learning from demographic differences of lockdown

Graphic design from ISG BITS magazine

I wanted to know how the lockdown and working from home was experienced by staff in the University of Edinburgh. And I wanted to know whether this was experienced differently by different demographic groups.

Luckily I have a Data and Equality Officer working with me.

We conducted a survey at university level during 26th June – 6th July to better understand the experiences of staff members while working from home during the COVID-19 pandemic. A total of 5069 staff members participated in the survey. We used ONS standard questions on Wellbeing measures so we could benchmark and compare with similar studies.

The key purposes of the survey were to:

  • Understand EDI and other impacts of the COVID period and home working.
  • Serve as data for immediate decisions on how to better support staff working from home.
  • Serve as data for next steps for academic schools and Professional service groups on decisions on their return to campus plans.
  • Serve as data for decisions/discussions on longer term home/hybrid working and other reshaping thinking both locally and at a University level.

A report  was produced and a ‘power BI dashboard’ was  created so that managers and other staff members can interrogate the data (including demographic differences where this was possible) independently.

The Power BI dashboard however, does not highlight where differences in responses are statistically significant, and the overall report highlights where statistical difference is associated with high percentage differences. So Lilinaz produced a further report  to fill this gap by including all statistically significant findings for all demographic groups.

This report will be of interest to EDI officers and anyone who likes dis-aggregated data.

Professional staff were more likely to be interested in complete homeworking in the future. This was the case for more than a quarter (27%) of professional staff, compared to 12% of academic staff who were less likely to be interested in complete homeworking in the future.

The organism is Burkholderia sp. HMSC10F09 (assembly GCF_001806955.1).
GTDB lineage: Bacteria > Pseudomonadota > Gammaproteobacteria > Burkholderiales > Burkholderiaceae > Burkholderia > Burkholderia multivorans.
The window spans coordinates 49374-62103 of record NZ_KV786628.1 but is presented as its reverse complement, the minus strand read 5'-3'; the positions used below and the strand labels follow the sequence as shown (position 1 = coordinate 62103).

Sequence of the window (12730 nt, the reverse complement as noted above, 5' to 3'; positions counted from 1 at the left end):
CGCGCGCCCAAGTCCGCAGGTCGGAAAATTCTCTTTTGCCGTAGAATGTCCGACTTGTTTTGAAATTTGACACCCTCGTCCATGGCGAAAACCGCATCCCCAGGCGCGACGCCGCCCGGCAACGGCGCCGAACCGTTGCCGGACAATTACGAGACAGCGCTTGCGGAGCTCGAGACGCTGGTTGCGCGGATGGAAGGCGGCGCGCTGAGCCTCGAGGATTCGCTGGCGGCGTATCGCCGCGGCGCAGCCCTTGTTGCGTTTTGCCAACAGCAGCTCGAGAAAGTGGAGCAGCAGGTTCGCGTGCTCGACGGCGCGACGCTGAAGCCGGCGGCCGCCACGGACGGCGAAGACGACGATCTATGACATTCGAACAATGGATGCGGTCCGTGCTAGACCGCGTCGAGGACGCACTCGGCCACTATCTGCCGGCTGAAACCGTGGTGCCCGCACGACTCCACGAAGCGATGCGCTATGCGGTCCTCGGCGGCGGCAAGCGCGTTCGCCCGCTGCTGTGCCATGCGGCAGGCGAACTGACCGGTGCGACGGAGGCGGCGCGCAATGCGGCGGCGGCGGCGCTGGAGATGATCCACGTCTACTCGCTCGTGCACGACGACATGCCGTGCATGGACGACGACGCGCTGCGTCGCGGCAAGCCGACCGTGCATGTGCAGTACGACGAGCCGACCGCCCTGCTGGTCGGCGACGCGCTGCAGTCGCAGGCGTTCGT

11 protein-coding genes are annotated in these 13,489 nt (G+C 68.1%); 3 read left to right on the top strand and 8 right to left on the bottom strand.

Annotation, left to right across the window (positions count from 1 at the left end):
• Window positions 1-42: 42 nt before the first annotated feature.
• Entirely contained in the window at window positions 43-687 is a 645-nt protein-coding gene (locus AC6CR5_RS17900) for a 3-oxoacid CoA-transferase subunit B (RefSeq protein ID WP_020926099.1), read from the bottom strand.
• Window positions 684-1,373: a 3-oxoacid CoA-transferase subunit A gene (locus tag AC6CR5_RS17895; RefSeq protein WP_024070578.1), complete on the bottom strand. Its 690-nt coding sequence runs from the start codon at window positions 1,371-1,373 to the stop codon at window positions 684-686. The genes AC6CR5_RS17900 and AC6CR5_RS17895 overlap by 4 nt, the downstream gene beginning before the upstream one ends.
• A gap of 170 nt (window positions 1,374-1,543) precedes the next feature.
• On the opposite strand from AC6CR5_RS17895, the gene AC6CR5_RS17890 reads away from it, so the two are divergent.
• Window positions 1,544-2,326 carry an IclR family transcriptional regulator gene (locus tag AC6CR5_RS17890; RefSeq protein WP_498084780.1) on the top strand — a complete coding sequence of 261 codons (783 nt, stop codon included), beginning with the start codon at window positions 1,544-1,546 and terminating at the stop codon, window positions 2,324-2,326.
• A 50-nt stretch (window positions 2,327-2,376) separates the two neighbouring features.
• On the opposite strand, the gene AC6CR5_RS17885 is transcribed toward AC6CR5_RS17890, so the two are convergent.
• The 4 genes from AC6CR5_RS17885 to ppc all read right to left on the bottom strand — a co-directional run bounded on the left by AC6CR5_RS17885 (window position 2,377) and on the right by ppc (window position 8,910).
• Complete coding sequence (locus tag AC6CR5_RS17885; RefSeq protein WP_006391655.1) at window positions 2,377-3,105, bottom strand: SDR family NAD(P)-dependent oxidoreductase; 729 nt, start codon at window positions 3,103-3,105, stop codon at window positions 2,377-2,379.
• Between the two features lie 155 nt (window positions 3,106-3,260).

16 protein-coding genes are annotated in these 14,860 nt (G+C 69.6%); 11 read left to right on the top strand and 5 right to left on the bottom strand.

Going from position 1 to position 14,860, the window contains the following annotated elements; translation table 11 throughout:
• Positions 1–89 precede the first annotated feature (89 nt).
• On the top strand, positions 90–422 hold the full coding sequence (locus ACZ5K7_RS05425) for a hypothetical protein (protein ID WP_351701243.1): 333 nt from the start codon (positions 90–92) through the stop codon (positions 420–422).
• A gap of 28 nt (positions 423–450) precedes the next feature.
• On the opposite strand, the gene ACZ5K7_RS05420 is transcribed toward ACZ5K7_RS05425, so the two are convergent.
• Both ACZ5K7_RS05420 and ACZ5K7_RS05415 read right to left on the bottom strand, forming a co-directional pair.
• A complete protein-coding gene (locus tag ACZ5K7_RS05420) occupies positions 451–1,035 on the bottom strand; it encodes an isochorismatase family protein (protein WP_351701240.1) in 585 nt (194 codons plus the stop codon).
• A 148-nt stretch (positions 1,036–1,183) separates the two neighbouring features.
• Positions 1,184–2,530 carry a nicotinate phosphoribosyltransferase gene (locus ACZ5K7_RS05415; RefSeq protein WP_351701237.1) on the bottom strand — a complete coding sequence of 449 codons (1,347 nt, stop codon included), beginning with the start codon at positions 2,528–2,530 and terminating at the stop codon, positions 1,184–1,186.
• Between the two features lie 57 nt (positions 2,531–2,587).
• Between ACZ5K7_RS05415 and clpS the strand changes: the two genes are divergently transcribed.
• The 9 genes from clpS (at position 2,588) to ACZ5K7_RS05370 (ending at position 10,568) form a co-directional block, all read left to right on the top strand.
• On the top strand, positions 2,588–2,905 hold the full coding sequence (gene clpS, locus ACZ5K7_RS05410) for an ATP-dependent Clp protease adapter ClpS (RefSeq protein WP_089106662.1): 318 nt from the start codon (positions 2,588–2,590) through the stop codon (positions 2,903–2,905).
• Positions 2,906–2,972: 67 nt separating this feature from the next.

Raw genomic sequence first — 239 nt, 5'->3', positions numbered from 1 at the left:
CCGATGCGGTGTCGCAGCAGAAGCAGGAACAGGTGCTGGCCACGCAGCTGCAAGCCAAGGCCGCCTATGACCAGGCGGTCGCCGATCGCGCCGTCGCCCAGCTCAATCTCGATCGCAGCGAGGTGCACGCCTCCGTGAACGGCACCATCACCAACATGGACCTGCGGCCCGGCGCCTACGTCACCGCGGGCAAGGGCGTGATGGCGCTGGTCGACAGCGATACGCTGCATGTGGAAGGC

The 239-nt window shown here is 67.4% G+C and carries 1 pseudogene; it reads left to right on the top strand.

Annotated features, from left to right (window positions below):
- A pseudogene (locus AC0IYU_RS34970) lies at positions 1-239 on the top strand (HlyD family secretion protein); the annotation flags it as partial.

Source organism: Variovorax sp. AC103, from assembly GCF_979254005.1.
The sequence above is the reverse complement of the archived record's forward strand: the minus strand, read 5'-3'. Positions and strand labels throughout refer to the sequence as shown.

Staff Homeworking Experience Survey Equality, Diversity, and Inclusion Report – Comparing Demographic Differences at University of Edinburgh.University of Edinburgh Homeworking EDI Report

You can read the whole thing, but here’s a taster:

Gender

  • Men were more likely to report a large negative impact of space, internet, working hours, and non-work responsibilities while working from home. They were more likely to report an overall large negative impact of home working on their work experience. Men were more likely to report low ratings for life satisfaction. They were more likely to not be interested in homeworking in the future.
  • Women were more likely to not have previous experience of home working, and were more likely to have their equipment wholly supplied by the University. They were more likely to report a large positive impact on working hours, non-work responsibilities, and other caring responsibilities while working from home. However, they were more likely to report a large negative impact on childcare while working from home. They were more likely to report a large negative impact on their research output. They were more likely to report an overall large positive impact of home working on their work experience. Women were more likely to report much more productivity than before. However, they were also more likely to report much more tiredness than before. Women were more likely to think that they are kept informed about matters affecting them, and be satisfied with the University resources in place to help them at this time. Women were more likely to report very high values on happiness, and high values for anxiety ONS measures.

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